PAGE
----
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Massimo Tamburini

The Master



Massimo Tamburini



Rimini was a motorcycling enthusiast's town. It was near the Benelli factory and after 1969 it housed the Misano World Circuit that later became Misano World Circuit Marco Simoncelli. It was the site of many road races following World War II. Later, nearby in a small town called Tavullia a young motorcycle racer called Graziano Rossi was to have a son called Valentino. That story is history that is still being written. It has a thriving motorcycle culture today and for many, that's the way it has always been.

Massimo Tamburini was born into a farming family from Rimini on November 28, 1943. His family couldn't afford to send him to university, instead he attended the Istituto Tecnico Industriale di Rimini, a technical school in Rimini. He left the technical school early and not yet knowing how he could make a career from motorcycles, he began working at the age of 18 on heating ductwork.


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The Rotary Nortons

Unlikely successors




Norton Rotary at the Isle of Man in John player colours
Image: Wiz Norton Racing


Rotary engines are sometimes seen as a sort of half way point between two and four-strokes. Apart from the combustion chamber, which is radically different to both, its characteristics are more aligned with the two-stroke. The bikes sound like a cross between a two-stroke and a four-stroke, a little closer to a two-stroke. Rotaries control intake and exhaust flow timing via ports, as well. Without the need for conventional pistons, conrods, cams and valves, the engine is small and light. The eccentric shaft's main bearings and the inlet manifolds are fed by oil-injection, and the fuel-air mix also carries a residual mist of oil from the interior of the rotors, which lubricates the rotor tips. Also like a two-stroke, further large scale development was halted with encroaching emission laws. The original Rotary engine was invented by German engineer Felix Wankel in 1924.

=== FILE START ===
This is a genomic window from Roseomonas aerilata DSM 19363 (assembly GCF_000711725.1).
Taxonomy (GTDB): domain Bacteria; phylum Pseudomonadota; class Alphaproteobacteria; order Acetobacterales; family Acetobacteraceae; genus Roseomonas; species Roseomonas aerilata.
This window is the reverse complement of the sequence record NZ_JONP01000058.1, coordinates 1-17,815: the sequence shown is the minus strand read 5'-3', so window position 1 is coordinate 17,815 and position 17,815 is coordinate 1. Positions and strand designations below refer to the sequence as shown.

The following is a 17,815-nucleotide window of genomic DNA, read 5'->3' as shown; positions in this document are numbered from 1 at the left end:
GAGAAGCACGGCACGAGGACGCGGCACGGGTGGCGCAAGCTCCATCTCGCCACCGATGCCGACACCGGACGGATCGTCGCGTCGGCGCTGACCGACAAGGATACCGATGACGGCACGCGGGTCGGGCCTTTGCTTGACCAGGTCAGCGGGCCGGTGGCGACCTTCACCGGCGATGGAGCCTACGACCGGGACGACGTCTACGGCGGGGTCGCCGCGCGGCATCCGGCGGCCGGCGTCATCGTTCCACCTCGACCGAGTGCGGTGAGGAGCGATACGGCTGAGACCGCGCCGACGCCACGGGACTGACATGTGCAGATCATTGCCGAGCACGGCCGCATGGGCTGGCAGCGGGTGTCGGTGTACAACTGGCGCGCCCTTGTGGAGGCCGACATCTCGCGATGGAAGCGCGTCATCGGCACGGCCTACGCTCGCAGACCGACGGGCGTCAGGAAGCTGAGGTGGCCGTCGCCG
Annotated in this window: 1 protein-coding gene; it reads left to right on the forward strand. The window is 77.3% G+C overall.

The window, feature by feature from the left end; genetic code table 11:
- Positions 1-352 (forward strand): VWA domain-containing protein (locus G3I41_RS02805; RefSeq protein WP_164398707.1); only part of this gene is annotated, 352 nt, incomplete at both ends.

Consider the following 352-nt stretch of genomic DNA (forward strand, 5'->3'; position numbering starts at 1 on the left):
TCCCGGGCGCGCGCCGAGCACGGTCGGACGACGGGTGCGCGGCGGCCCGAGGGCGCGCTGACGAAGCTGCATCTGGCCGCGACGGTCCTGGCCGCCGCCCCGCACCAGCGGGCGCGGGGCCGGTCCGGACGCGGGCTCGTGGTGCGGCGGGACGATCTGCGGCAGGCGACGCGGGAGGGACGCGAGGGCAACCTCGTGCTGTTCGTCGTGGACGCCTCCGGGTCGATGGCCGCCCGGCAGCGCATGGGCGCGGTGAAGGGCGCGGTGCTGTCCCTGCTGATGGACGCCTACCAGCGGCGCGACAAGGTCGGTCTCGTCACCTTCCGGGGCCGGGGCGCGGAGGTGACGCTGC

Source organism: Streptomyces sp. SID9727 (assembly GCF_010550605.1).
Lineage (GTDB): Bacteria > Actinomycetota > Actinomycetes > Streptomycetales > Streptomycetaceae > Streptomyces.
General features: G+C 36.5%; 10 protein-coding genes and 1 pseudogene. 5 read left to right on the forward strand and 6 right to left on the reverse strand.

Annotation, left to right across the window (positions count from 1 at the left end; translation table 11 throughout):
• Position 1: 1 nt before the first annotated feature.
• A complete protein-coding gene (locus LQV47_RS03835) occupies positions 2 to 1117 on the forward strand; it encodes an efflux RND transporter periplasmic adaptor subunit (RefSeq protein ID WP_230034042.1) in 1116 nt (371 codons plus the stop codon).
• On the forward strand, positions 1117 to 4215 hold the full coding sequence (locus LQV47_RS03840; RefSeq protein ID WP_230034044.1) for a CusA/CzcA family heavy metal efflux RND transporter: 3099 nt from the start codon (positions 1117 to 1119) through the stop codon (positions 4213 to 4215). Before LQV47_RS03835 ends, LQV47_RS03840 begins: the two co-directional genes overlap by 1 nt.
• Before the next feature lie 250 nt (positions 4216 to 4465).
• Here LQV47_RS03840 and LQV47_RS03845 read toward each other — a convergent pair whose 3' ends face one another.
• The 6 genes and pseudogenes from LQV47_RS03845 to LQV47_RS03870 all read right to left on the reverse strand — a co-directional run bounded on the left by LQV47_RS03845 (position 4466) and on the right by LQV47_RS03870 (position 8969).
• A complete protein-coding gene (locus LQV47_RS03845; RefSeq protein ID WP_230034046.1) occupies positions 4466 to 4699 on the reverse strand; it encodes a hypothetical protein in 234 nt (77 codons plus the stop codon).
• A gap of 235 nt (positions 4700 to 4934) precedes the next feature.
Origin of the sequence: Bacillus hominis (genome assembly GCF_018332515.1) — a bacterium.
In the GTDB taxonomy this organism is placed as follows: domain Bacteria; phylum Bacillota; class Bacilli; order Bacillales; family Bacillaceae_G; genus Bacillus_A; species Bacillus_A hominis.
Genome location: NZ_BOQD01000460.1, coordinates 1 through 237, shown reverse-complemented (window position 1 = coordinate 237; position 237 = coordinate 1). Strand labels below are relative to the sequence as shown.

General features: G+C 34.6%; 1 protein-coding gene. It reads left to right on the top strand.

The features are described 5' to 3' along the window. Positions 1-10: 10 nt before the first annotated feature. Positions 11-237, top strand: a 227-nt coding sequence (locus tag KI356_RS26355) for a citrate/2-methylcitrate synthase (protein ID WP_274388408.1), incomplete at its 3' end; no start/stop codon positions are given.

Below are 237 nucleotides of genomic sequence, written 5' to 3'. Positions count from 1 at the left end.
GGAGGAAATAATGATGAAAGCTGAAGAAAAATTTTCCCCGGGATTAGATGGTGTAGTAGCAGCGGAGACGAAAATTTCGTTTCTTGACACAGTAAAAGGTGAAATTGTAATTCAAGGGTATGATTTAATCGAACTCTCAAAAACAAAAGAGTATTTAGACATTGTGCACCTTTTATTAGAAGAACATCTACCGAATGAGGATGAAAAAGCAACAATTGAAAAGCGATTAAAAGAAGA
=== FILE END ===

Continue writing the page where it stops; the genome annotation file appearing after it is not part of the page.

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e-What?




It looks a bit like a MotoGP bike from a distance,
but the sound will be similar to what you are hearing now.


The sound of a V4 could be heard in the distance. More than one and they were miles away. The spectators strained forward anticipating a flash of colour. The noise got loader and suddenly they appeared. It was the two silver Nortons in the lead followed by a gaggle of others. The sound was melodious as the gear changes echoed off the buildings. It felt like the ground was shaking. The engines almost shrieked as they went up through the gears, disappearing into the distance. Someone said, "The TT Zero is up next." "Yeah" was all his friend replied.